Many people turn to marijuana or cannabidiol to ease their achy joints and help them sleep, but a new study suggests that could wreak havoc with any other medications they’re taking.
Why? Because the body uses the same set of enzymes to process them all, scientists report.
The chemicals in marijuana — THC, cannabidiol (CBD), cannabinol (CBN) — are metabolized in the body by at least two families of enzymes that also help process and eliminate more than 70% of the most commonly used prescription drugs from the body, the researchers say.
That means there’s a risk that pot might dangerously amp up the effects of some prescription drugs, or cause other medications to flush through your system so quickly that they do you no good, lead researcher Philip Lazarus says. He’s a professor of pharmaceutical sciences at Washington State University, in Spokane.
“We saw some significant inhibitions,” Lazarus adds. “The concentrations we see in the lab are probably an indicator there is at least some inhibition of these enzymes in real-time.”
Which drugs are most affected by marijuana?
Some drugs that could be affected by pot use include the blood thinner warfarin, the breast cancer drug tamoxifen, and painkillers like acetaminophen (Tylenol) or ibuprofen (Motrin), Lazarus and Ed Bednarczyk, a clinical associate professor of pharmacy practice at the University at Buffalo, in New York say.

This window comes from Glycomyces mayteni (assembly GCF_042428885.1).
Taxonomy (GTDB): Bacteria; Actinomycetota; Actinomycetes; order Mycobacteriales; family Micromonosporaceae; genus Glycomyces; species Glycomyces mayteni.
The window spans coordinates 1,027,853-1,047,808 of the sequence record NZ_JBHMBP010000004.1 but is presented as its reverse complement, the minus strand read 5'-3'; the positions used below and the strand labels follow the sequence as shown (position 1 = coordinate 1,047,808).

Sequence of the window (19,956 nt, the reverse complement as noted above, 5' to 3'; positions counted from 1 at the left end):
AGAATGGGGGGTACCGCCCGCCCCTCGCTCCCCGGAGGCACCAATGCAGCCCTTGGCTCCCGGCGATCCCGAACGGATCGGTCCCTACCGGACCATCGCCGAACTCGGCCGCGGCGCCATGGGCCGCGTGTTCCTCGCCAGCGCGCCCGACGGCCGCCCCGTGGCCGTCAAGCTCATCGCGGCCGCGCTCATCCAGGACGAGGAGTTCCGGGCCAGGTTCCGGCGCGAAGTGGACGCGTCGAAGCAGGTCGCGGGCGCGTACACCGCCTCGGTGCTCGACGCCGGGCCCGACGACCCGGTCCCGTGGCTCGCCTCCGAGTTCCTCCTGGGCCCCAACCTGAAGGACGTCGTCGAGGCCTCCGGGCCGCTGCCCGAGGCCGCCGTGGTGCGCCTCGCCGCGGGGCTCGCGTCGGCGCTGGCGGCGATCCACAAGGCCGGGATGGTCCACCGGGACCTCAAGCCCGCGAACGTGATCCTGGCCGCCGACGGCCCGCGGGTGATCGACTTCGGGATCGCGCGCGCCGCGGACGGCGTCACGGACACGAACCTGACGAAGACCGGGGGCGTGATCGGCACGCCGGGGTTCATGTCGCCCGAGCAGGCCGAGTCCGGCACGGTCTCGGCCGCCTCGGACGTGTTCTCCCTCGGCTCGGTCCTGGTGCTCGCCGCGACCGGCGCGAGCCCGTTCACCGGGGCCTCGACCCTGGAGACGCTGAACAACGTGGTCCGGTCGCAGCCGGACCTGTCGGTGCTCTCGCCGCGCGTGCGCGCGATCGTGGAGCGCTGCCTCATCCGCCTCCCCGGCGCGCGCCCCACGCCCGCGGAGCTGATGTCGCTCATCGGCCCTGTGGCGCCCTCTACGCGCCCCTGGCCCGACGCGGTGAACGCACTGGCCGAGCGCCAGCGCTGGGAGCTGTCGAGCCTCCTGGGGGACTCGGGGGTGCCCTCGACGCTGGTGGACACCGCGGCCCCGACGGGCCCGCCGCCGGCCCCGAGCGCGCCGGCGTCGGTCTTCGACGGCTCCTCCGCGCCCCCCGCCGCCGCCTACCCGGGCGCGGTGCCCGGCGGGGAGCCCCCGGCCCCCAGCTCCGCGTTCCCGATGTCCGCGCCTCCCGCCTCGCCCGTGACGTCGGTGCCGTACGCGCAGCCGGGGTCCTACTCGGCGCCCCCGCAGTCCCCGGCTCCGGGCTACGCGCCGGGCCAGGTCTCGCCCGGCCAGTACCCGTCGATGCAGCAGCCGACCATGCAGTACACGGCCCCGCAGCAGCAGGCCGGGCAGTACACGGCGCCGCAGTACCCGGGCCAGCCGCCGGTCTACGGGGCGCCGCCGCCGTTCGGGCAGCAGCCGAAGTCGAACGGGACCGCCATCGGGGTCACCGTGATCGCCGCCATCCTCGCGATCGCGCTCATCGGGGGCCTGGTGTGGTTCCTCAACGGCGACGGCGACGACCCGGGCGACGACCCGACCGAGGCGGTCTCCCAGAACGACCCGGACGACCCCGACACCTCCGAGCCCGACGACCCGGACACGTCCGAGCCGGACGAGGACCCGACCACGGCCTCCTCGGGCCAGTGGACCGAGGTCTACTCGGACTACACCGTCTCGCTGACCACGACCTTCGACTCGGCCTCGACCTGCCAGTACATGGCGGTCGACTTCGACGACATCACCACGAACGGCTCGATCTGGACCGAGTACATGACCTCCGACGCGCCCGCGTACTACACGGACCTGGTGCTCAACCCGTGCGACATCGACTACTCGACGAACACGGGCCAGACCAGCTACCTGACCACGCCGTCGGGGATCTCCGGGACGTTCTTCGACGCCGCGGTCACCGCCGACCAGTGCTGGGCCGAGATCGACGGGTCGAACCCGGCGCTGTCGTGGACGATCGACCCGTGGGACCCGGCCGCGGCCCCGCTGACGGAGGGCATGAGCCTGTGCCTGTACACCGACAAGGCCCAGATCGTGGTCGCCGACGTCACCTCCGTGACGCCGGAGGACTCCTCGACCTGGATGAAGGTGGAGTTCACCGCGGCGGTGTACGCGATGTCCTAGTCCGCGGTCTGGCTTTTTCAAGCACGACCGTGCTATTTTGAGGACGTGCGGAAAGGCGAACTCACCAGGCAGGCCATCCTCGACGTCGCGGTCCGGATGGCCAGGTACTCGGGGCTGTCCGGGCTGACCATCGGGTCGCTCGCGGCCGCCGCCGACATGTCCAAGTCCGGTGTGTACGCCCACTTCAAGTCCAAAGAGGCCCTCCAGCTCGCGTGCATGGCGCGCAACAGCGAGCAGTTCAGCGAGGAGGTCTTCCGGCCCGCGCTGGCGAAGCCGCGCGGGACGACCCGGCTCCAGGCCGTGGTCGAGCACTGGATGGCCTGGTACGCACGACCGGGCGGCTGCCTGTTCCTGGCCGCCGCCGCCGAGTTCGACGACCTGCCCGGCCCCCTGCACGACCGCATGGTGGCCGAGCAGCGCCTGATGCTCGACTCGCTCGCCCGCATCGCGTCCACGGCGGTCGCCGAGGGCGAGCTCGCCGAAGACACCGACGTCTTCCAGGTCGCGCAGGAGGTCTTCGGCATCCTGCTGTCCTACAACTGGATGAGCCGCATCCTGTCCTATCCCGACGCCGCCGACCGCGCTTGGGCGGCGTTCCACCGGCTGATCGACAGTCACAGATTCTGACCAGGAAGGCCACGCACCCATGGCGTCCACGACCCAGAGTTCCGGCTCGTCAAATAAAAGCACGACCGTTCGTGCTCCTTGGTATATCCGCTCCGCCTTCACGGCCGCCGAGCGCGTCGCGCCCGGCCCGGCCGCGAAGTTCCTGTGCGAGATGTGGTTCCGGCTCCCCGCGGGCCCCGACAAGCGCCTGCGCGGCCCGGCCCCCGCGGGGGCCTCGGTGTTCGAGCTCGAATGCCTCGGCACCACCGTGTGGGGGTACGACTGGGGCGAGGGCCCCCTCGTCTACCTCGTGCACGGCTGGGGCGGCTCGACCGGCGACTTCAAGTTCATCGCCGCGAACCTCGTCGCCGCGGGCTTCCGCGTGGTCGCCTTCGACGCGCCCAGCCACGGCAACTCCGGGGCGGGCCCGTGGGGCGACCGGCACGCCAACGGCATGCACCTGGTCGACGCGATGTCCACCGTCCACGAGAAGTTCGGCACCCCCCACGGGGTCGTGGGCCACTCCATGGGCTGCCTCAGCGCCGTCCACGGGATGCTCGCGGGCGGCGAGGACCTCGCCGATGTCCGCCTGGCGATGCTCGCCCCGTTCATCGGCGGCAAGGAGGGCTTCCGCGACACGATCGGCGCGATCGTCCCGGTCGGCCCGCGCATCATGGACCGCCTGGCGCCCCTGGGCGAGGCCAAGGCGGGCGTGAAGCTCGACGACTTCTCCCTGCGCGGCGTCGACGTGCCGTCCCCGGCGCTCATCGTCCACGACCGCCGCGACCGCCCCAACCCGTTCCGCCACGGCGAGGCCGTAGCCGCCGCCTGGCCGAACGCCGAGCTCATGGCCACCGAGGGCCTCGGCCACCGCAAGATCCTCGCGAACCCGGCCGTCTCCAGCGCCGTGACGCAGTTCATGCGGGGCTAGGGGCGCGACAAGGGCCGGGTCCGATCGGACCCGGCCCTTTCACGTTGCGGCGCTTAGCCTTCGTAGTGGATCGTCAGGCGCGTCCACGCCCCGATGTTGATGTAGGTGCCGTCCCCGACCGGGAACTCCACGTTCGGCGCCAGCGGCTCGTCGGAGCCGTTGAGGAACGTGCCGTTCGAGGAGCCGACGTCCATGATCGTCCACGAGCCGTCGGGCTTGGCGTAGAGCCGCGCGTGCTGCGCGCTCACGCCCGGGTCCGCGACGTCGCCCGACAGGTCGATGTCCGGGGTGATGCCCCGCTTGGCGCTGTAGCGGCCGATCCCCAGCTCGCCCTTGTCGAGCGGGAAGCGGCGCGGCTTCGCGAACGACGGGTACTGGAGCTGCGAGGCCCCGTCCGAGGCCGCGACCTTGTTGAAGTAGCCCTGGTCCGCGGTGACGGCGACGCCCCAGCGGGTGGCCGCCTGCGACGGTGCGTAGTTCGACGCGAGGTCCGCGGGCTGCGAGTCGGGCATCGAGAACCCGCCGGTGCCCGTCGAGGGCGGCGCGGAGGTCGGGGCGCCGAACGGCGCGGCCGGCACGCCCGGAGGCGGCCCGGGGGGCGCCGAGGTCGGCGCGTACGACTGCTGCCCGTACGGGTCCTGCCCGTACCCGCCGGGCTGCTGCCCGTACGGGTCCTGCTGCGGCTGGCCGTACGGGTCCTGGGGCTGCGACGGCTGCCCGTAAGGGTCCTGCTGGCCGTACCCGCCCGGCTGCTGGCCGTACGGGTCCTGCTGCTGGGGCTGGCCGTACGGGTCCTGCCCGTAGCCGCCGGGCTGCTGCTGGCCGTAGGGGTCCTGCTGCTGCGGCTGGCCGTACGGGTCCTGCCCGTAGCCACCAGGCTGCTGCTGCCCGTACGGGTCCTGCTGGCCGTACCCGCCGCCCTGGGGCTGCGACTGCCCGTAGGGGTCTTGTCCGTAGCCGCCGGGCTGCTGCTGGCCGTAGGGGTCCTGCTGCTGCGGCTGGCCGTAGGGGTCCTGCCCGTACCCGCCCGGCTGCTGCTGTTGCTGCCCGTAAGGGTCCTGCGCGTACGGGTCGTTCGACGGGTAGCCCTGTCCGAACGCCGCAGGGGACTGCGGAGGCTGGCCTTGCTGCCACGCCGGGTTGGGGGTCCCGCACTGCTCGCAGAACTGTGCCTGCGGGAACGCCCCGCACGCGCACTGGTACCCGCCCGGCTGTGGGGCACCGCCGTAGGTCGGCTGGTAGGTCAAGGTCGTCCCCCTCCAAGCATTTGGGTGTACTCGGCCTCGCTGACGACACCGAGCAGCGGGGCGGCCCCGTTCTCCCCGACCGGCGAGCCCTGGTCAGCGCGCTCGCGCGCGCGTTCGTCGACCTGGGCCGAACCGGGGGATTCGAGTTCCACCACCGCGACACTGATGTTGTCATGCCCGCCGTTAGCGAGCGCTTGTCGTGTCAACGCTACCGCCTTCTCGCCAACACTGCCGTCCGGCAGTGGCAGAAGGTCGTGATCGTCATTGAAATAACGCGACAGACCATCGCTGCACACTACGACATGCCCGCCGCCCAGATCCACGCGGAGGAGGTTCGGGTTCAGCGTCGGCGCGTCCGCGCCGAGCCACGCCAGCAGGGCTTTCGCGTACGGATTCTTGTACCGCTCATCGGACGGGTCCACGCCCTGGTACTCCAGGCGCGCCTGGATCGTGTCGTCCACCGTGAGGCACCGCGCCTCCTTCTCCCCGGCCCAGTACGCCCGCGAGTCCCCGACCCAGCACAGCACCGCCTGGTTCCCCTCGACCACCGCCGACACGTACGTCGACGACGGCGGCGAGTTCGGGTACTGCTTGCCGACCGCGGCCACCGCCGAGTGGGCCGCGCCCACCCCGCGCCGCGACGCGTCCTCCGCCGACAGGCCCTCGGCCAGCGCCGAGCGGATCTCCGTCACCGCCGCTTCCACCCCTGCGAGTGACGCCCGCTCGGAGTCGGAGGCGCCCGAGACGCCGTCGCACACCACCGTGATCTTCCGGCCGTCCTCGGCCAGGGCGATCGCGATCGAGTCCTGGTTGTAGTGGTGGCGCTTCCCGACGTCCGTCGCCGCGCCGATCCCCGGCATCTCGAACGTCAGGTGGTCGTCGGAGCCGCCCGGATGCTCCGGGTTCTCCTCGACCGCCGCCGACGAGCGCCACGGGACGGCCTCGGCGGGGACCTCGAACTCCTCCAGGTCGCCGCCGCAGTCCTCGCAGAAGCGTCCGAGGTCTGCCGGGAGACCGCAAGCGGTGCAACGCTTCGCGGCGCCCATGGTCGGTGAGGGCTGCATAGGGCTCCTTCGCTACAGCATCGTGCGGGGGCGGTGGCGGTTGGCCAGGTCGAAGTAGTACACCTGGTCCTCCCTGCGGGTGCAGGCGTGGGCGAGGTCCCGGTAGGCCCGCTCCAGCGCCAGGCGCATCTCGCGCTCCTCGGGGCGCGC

RELATED: Should you Use Cannabis to Treat Breast Cancer?
How does marijuana affect drugs?
In two lab reports published in the December issue of the journal Drug Metabolism and Disposition, Lazarus served as senior author. One study looked at a family of enzymes known as cytochrome P450s (CYPs), and the other analyzed the enzyme group UDP-glucuronosyltransferases (UGTs).
The CYPs are involved in the early stages of metabolizing THC and CBD, while the UGTs are involved in the later stages.
THC and CBD stay in your body for only about 30 minutes before the enzymes break them down, but the chemicals that result from the process can linger in your body for up to two weeks, the study authors said in background notes.